Hundreds of colourful bristles emanate from headdresses in Maiko Takeda's millinery collection, presented at the Royal College of Art fashion show earlier this week.
The adornments consist of transparent plastic spikes tinted with colour gradients at the bases and tips, which are held in place between sections of acrylic joined by small silver rings.
"While hats are commonly made with substantial and durable materials such as fabric, felt, plastic, leather so on, instead I wanted to create ethereal experiences for the wearer through the pieces," Takeda told Dezeen.
"Through the experiment process, I developed the technique to create a visual effect of intangible aura by layering printed clear film, sandwiched with acrylic discs and linked together with silver jump rings."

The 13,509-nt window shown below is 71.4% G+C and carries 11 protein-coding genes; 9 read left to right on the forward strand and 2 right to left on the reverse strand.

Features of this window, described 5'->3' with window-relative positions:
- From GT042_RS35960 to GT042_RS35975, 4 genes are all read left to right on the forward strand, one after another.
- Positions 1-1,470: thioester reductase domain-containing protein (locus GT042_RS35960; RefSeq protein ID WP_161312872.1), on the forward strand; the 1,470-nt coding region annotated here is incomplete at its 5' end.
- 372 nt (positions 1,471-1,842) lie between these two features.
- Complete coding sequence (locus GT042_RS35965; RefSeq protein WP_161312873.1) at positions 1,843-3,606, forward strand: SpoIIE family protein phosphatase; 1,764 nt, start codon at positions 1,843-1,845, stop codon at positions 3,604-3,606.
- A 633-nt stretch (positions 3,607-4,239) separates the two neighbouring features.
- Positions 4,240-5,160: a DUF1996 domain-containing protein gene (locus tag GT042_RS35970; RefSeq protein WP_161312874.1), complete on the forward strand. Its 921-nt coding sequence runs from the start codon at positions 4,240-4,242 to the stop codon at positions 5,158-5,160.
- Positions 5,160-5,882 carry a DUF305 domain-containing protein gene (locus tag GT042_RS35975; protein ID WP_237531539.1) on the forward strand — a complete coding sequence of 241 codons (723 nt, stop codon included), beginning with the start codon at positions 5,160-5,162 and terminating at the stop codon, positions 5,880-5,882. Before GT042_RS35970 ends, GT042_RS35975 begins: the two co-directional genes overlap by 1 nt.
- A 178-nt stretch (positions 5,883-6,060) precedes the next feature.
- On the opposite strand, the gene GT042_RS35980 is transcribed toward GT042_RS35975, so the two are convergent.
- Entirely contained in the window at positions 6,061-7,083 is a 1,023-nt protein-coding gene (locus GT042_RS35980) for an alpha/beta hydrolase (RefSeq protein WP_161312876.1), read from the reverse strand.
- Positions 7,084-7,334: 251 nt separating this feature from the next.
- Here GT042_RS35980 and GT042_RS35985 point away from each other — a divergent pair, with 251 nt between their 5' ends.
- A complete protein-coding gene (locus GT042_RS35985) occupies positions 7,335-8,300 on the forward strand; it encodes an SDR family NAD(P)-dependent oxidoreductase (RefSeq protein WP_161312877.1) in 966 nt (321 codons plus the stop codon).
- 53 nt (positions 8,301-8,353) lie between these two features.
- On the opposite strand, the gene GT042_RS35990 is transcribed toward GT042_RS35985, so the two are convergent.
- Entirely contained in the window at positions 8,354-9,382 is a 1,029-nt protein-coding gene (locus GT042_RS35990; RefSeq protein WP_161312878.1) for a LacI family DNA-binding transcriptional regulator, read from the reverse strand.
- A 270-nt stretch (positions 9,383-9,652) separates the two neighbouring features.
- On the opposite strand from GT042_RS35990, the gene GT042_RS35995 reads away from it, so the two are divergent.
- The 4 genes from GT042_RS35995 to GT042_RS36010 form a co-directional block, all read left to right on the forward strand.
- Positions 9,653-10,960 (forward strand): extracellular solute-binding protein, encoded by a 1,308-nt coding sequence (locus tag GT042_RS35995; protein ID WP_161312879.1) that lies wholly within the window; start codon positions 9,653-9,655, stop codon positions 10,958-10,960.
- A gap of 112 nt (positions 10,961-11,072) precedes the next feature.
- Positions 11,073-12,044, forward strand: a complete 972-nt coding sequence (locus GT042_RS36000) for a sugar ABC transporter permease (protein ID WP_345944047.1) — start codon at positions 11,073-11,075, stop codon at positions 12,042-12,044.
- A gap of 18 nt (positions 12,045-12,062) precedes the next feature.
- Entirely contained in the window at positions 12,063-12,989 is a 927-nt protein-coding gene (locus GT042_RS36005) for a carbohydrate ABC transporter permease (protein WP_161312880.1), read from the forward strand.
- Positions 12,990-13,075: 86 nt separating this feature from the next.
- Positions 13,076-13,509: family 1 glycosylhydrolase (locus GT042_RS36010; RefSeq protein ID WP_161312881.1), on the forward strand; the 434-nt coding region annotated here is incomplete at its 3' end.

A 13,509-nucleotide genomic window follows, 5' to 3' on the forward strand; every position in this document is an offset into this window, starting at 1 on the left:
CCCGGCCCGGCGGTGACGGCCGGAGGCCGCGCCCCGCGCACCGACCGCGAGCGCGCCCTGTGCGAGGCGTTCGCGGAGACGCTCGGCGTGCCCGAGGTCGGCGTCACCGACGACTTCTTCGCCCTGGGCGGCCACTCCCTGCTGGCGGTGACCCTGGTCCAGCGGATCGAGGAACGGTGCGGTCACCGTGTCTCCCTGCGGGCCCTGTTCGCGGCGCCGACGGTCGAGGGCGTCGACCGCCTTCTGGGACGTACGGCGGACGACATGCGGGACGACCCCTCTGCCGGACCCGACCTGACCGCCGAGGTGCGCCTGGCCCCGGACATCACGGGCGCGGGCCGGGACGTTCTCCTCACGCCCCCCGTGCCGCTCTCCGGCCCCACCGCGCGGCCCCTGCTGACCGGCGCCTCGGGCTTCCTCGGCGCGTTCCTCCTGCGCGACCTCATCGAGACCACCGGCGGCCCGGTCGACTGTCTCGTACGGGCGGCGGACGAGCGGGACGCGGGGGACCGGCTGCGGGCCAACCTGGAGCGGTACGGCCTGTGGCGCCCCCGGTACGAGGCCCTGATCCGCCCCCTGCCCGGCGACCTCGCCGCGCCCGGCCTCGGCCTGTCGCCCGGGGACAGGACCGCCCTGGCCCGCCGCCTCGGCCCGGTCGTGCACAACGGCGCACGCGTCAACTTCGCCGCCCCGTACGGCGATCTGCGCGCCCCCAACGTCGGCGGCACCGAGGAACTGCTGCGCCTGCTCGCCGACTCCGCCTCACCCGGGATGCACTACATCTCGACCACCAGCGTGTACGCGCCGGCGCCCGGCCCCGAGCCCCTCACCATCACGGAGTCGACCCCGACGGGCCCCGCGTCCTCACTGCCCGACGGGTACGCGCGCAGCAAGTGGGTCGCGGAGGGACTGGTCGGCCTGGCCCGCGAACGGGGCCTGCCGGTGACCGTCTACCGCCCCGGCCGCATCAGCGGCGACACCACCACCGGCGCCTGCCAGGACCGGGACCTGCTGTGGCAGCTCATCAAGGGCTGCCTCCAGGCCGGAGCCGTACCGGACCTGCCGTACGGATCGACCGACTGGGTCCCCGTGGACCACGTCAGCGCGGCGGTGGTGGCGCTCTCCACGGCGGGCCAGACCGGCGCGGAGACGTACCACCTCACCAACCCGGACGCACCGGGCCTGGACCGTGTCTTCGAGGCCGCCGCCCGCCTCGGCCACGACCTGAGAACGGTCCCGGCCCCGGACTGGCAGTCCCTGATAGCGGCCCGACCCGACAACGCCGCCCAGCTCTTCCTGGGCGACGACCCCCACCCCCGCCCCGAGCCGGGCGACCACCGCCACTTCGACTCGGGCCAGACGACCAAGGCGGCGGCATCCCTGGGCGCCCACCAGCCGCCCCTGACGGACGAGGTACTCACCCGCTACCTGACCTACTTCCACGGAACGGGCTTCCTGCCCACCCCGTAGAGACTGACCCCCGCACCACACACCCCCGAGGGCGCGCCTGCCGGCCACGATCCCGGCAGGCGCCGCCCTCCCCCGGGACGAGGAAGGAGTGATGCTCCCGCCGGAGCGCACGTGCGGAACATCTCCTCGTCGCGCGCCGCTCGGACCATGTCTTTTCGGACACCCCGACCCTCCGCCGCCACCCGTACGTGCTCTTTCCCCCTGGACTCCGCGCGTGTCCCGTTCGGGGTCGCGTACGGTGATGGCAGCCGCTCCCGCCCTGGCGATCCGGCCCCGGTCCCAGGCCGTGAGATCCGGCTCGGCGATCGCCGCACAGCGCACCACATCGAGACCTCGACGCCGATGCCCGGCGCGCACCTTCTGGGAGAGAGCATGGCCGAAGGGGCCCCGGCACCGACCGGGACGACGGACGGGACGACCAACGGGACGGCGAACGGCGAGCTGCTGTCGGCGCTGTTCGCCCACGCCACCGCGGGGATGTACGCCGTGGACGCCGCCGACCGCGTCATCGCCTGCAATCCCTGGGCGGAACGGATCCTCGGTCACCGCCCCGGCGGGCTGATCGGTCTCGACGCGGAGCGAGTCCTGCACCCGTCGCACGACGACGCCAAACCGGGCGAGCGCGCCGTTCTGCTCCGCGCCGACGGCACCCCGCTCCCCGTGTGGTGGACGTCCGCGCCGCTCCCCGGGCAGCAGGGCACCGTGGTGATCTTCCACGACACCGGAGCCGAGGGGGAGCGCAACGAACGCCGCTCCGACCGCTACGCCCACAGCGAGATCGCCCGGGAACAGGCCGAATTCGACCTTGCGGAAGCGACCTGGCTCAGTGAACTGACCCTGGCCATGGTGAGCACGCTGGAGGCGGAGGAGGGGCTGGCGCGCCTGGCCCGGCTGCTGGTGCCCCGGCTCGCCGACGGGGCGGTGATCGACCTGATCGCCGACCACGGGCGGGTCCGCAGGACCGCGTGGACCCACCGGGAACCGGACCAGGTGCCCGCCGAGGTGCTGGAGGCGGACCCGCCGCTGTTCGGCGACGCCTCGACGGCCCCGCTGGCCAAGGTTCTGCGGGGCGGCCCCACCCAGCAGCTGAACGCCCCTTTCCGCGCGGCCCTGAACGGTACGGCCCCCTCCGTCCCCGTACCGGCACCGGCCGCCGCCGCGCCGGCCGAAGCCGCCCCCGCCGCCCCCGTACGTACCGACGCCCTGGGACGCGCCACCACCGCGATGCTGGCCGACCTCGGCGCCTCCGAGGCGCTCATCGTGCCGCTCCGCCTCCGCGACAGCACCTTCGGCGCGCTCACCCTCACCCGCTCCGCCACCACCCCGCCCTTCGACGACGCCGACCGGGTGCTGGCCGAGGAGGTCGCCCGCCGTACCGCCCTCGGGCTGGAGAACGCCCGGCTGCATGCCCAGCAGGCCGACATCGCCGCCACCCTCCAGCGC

One head piece comprises two domes covered in orange and red spines that sit either side of the face with in thin gap in between, and another mask with orange and purple spines wraps around the head like a sea cucumber.
Peacock-tail-coloured quills fan out like ruffled feathers around a visor that masks from forehead to mouth. Another design covers the head, shoulders and bust but leaves the face exposed, while a different garment reaches from one wrist to another along two sleeves that join across the chest and back.
"When I saw the Philipp Glass and Robert Wilson opera Einstein on the Beach last year, it became my main inspiration and its futuristic mood of the space age heavily influenced the aesthetic of my collection," said Takeda. Her collection was part of the Royal College of Art's annual fashion show, which took place on several occasions this week.
Last month we wrote about headsets that allow the wearer to adjust their sight and hearing, which were also developed by a group of Royal College of Art students.
Photography is by Bryan Huynh.